Workflow and literate programming

April 7, 2009 at 11:05 am

| Gabriel |

In a thread over on scatterplot, olderwoman asks for advice on automating the table-making in a report with oodles of cross-tabs. Kieran describes his hardcore geek workflow of using Sweave to integrate R code directly into LaTeX so that he regenerates things on the fly. Although it’s a much less mature project, he mentions that StatWeave is a more portable solution that should generalize this approach to Stata. This sounds very promising but it’s not exactly user-friendly, and let’s face it, the kind of people who like writing raw LaTeX code probably already use R.

The workflow solution I’ve been developing (especially for writing a book) is much simpler but works pretty well for me. Basically, instead of weaving the write-up and math together, I have two files. As long as I execute them in the proper order this is equivalent to using a literate programming solution like StatWeave but much simpler.

The first is a Stata file called graphMMDDYY.do.* This do-file generates all the tables and figures in the book and saves them as png, pdf, or tex. The second are a series of Lyx files called chapterX_MMDDYY.lyx that contain both the actual writing (you know, of words, not code) and pointers to the figures and such. Text-based file formats like html, lyx, and tex don’t directly contain graphics but instead just point to them.** Unlike pasting a graphic into a Word document, when you update the thing they are pointing to it automatically propagates the update. (Of course this can be a disadvantage if you want to know how it used to be). So if I have a lyx file for chapter one that points to a file called ~/book/graphics/graph1_1.png, and then I use Stata to update the graph, then the next time I open Lyx and generate a PDF it’s going to have the new version of the graph.

So my solution gives similar results to the StatWeave approach. My way has two advantages. First, it has a much lower learning curve. Second, it makes it easier to use the same (or overlapping) sets of figures in two files. For instance imagine you wanted to try dozens of specifications for exploratory.pdf but only a few specifications for article.pdf. On the other hand there are two disadvantages to my way. One is that you have to remember to run the do-file before the lyx or tex file, but that’s no big deal. The other is that mine requires more effort on the marginal basis to sync the two files. With StatWeave, you just type the code generating a figure directly into the write-up file. With my way you first write the Stata code generating the figure into the do-file and you then go into the lyx or tex file and create a place-holder targeting the file generated by the Stata code.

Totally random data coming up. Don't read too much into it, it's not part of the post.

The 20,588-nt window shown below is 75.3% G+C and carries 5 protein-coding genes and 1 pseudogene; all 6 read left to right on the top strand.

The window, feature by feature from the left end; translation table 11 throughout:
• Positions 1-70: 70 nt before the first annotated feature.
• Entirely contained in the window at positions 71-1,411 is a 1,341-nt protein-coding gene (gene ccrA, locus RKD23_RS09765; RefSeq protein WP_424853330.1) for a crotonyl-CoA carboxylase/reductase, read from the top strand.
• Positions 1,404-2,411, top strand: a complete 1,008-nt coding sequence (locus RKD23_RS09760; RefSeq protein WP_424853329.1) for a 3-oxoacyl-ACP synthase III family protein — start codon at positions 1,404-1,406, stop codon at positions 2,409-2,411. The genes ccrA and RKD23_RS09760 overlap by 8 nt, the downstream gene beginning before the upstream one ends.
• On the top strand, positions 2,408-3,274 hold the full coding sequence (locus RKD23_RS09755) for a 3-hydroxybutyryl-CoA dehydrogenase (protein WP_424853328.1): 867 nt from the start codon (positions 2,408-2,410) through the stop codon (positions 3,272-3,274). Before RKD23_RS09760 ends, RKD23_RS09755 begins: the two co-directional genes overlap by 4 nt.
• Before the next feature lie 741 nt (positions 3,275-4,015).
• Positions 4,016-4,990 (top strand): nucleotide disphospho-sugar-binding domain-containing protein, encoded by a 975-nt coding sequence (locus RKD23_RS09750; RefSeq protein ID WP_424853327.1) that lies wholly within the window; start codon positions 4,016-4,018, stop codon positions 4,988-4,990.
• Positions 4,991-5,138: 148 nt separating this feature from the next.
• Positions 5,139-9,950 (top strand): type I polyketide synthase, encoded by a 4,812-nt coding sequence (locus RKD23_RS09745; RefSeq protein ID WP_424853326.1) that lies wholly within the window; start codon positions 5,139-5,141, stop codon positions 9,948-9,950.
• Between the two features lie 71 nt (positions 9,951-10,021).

*Most of my filenames end with the date because I save a new version of important files every day to facilitate debugging and/or buyer’s remorse about edits. This habit predates Time Machine but I still think it’s a good practice since Time Machine deletes really old versions of your files unless you have a truly ginormous backup disk.

**In the last few years most word processors, including Word, have switched from the old binary file formats to an xml based format. If you’ve ever created a webpage that has both html and jpg files this will be very familiar. However (for some very good reasons) they hide this from the user and make it feel like you’re still using a binary. I don’t know if you can do this on a PC, but on a mac you can select “show package contents” to see inside one of these documents and internally it works much the way I’m describing Lyx. However because Word, Pages, and OpenOffice all keep their own copy of the png file in the package rather than linking the source they would not propagate changes from the original. I’m sure there are ways to get regular word processors to do this (back in System 7 Macs had a clumsy attempt at this called “publish and subscribe”) but I’m happy with the Lyx approach.

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